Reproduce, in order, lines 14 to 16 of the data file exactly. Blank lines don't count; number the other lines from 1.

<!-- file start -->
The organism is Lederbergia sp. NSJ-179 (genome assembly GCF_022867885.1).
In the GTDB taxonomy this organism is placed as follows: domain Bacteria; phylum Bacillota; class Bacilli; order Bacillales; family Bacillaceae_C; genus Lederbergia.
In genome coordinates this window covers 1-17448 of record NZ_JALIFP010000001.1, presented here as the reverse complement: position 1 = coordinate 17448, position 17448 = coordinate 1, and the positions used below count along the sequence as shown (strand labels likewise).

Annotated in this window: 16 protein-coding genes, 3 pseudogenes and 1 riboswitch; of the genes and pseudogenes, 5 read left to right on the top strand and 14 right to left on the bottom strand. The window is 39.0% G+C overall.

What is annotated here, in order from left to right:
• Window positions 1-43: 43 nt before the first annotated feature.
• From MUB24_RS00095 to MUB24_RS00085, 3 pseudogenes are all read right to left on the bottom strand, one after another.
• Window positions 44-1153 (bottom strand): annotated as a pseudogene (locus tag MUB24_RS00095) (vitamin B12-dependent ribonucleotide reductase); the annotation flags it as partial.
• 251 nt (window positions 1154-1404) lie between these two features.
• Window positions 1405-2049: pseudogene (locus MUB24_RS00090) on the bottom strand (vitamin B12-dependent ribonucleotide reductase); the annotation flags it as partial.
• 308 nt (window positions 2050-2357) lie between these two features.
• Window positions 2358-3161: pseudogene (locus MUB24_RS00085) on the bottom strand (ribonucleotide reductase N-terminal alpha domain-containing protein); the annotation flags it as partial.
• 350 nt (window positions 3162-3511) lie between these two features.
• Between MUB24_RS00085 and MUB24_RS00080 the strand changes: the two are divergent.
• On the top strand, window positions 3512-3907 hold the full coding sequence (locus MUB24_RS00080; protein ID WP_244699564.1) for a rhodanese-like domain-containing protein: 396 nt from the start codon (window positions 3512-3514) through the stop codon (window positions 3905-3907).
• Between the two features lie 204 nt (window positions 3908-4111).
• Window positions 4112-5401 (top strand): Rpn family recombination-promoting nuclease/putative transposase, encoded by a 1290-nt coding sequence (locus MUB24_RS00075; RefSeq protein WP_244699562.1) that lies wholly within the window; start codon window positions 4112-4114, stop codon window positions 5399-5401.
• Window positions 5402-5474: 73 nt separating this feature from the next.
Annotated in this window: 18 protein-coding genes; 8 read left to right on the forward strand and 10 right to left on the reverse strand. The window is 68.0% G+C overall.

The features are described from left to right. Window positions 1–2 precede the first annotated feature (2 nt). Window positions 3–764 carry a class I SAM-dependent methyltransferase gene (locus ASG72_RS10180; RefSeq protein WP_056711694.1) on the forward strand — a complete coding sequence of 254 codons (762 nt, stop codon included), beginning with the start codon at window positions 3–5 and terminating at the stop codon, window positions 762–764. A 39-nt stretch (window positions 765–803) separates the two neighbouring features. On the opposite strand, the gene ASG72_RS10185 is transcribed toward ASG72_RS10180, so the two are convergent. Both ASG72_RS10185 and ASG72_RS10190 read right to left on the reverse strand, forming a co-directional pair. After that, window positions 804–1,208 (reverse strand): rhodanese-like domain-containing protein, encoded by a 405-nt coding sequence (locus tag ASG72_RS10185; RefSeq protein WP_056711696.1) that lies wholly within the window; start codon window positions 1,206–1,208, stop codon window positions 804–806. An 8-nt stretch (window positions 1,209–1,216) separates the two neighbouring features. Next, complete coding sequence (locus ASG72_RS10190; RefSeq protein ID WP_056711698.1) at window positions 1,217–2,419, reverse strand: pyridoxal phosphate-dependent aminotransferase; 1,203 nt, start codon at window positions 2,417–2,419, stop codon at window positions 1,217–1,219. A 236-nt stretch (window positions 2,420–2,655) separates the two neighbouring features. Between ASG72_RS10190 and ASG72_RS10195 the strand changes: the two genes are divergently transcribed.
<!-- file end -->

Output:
• Between MUB24_RS00085 and MUB24_RS00080 the strand changes: the two are divergent.
• On the top strand, window positions 3512-3907 hold the full coding sequence (locus MUB24_RS00080; protein ID WP_244699564.1) for a rhodanese-like domain-containing protein: 396 nt from the start codon (window positions 3512-3514) through the stop codon (window positions 3905-3907).
• Between the two features lie 204 nt (window positions 3908-4111).